This rapid growth in SVoD consumption (see WI views, which in 2011 are expected surpass declining disc rentals) caused a major shift in the company’s focus, spurring Netflix to increase investment on its now more popular SVoD service, and announcing its intentions to decommission its physical rental business. However, Netflix is far from being the only provider of SVoD content in the US market. Services such as Comcast’s Xfinity include unlimited free views of content within its basic introductory subscription (as does Orange CineHome); however, by browsing the Xfinity free view service, one quickly understands the limited offer compared to both CineHome and Netflix. But like Orange CineHome, Netflix is an Over The Top (OTT) ISP agnostic product where the luxury of leveraging on triple play (and often quadruple play) traditional Telco services is not possible. Orange is the only mobile centric telecommunications operator in Switzerland and with no fixed broad-band assets, its VoD product must continue to lead in the content arena; otherwise, Orange will find it difficult to gain Swiss home entertainment market share.

Out of Switzerland’s 8 VoD services, and at the time this article was written, only two offer any SVoD content: Orange CineHome and DVD Fly; however, both are essentially one in the same. The CineHome product is based on DVD Fly’s platform but with Orange born enhancements – DVD Fly’s own product evolution has greatly benefited from the partnership with Orange. Common to many large telco / start-up relationships, Orange has brought not only an essential cash injection into DVD Fly’s business, but also rigorous product development discipline, product innovation (e.g., the introduction of SVoD), and attention to pre-launch consumer testing and approval. In fact, since the relationship with Orange was founded in early 2010, DVD Fly was able to increase its major Hollywood studio content catalogue, improve the user interface and performance of their portal, optimize their go-to-market proposition, and ultimately benefit from Orange’s SVoD content strategy.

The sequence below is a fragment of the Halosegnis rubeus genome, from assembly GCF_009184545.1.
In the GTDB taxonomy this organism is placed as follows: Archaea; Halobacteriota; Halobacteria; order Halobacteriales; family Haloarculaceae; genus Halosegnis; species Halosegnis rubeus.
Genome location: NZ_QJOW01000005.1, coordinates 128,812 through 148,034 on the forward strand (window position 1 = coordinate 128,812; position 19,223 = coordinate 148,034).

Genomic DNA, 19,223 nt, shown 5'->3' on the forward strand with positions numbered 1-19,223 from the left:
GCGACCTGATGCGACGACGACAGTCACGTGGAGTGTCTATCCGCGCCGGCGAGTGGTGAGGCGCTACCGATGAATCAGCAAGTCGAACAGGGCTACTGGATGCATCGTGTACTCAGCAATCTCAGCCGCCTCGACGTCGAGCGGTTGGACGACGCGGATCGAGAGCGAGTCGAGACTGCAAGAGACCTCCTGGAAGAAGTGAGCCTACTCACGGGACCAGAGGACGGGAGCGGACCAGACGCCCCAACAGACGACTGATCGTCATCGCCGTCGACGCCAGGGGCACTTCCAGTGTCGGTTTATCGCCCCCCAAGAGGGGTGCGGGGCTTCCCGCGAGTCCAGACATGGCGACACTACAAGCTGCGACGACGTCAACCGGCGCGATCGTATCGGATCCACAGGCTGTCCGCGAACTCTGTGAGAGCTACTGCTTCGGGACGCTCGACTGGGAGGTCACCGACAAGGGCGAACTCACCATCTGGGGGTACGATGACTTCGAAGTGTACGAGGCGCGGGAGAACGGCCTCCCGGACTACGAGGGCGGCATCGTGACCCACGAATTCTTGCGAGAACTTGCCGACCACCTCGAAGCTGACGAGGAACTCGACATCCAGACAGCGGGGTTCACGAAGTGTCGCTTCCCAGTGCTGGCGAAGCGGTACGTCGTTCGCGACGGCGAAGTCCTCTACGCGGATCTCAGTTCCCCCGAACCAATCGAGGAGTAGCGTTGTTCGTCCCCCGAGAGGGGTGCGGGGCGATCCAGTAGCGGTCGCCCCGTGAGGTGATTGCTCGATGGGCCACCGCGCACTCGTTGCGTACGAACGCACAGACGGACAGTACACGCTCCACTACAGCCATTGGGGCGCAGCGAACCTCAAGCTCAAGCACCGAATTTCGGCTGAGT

The success of the SVoD concept has already proven itself in the US, so it is most likely only a matter of time before it also proves itself in similarly competitive markets such as Switzerland. And once consumers become accustom to the advantages of SVoD based content consumption, pay-per-view based consumer Entertainment as we know it today will never be the same.


One Response

  1. […] bringing a real sense of “value for money” to the end-consumer (more details on this view here); however, what is often not considered is the fact that most SVoD services not only have similar […]